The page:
October 10, 2012
The name on his birth certificate is Jean Louis Kirouac – that’s the most common spelling of the name in Quebec, which is where his parents were from. His father, Léon-Alcide, continued to work as a printer for a Francophone newspaper, L’Étoile, after emigrating to the United States. Jack himself was called Ti Jean by everyone – in a neighborhood in Lowell, MA called “Petit Canada” – and reverted back to that name on his gravestone. He grew up speaking joual, a working-class Québécois dialect; learned English only at age 6; and didn’t speak it confidently till his late teens.
I’m reminded of Edwidge Danticat, whose first languages were Creole and French, and who spoke almost no English till age 12. Even though she now writes in English, Danticat not only actively supports Creole literacy programs but also does occasional pieces in Creole for the Haitian radio.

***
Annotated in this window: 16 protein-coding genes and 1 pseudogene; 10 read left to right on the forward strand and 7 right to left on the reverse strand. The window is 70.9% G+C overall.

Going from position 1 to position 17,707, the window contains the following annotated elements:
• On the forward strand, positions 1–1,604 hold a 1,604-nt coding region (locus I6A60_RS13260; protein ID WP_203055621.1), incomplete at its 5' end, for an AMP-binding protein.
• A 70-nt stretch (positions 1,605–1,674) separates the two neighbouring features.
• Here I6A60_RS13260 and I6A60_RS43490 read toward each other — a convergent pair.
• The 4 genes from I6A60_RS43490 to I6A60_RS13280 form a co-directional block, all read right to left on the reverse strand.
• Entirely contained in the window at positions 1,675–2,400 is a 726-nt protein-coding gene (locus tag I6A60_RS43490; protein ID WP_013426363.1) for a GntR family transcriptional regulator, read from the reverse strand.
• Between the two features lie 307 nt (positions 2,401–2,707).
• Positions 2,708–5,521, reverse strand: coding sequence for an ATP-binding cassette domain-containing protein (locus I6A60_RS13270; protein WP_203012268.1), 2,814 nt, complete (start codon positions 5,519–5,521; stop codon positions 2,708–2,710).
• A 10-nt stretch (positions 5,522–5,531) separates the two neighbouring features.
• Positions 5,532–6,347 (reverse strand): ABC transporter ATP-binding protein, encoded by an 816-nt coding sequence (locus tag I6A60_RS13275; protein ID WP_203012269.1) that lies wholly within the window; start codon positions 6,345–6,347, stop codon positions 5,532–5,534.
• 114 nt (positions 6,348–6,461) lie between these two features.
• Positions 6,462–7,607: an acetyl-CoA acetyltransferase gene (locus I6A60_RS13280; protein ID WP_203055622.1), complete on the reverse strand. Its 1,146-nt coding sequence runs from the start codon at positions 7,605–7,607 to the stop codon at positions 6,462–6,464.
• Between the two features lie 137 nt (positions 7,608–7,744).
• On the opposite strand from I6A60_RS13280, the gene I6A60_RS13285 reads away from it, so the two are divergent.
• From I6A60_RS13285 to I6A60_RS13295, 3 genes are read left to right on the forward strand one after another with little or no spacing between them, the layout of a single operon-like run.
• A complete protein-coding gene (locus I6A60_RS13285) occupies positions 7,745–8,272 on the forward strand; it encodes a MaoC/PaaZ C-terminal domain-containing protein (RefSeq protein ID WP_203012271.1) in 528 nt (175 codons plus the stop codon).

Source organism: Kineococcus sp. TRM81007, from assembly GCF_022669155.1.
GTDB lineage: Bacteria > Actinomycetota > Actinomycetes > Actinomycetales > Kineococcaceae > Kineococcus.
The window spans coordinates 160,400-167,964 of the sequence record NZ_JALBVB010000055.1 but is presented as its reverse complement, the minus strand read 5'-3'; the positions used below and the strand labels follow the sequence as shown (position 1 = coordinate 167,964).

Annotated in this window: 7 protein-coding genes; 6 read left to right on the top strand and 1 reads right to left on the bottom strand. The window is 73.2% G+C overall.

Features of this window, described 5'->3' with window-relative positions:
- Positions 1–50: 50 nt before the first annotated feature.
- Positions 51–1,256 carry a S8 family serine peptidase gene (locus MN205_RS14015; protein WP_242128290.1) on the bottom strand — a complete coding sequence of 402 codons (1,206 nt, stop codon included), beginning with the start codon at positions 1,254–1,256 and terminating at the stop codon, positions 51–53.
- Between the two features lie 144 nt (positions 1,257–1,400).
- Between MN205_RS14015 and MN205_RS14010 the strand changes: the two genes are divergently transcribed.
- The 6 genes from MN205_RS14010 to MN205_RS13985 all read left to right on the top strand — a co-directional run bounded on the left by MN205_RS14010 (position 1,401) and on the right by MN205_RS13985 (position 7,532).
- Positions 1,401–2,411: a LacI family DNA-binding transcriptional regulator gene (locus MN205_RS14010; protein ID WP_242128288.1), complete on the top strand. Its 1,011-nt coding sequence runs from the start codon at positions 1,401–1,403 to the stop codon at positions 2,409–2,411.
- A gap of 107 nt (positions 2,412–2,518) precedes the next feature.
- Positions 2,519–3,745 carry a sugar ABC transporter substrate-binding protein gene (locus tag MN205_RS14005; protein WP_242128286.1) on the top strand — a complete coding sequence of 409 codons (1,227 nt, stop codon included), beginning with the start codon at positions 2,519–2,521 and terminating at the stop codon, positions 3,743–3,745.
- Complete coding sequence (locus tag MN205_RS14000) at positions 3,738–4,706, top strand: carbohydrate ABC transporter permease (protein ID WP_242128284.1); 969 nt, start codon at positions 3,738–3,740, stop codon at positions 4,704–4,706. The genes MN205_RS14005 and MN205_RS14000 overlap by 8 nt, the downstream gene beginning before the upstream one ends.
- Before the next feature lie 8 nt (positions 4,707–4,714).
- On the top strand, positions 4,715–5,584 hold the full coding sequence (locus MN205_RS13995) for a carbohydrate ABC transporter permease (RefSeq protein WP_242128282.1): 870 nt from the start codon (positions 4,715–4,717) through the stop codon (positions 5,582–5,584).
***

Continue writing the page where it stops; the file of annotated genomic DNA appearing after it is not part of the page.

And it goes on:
Kerouac has always been assumed to write only in English, until two unpublished French manuscripts were discovered in the New York Public Library. One of these was La nuit est ma femme, written between February and March of 1951. The other, a novella of about 50 pages, entitled Sur le chemin, was written in Mexico City in December 1852.
On the Road would eventually be translated as Sur La Route, not Sur la chemin, but those 50 pages remain pivotal. Gabriel Anctil, the journalist who discovered the manuscripts, wrote in the Quebec newspaper, Le Devoir, that “Kerouac transforms the French language, fits it to his own hand, changes the spelling of some words and makes up others to create a musical and playful joual that appears in many ways to be unique in French-language literature.” This lowbrow dialect is not for everyone; but that is how On the Road began – in French, and in the vernacular.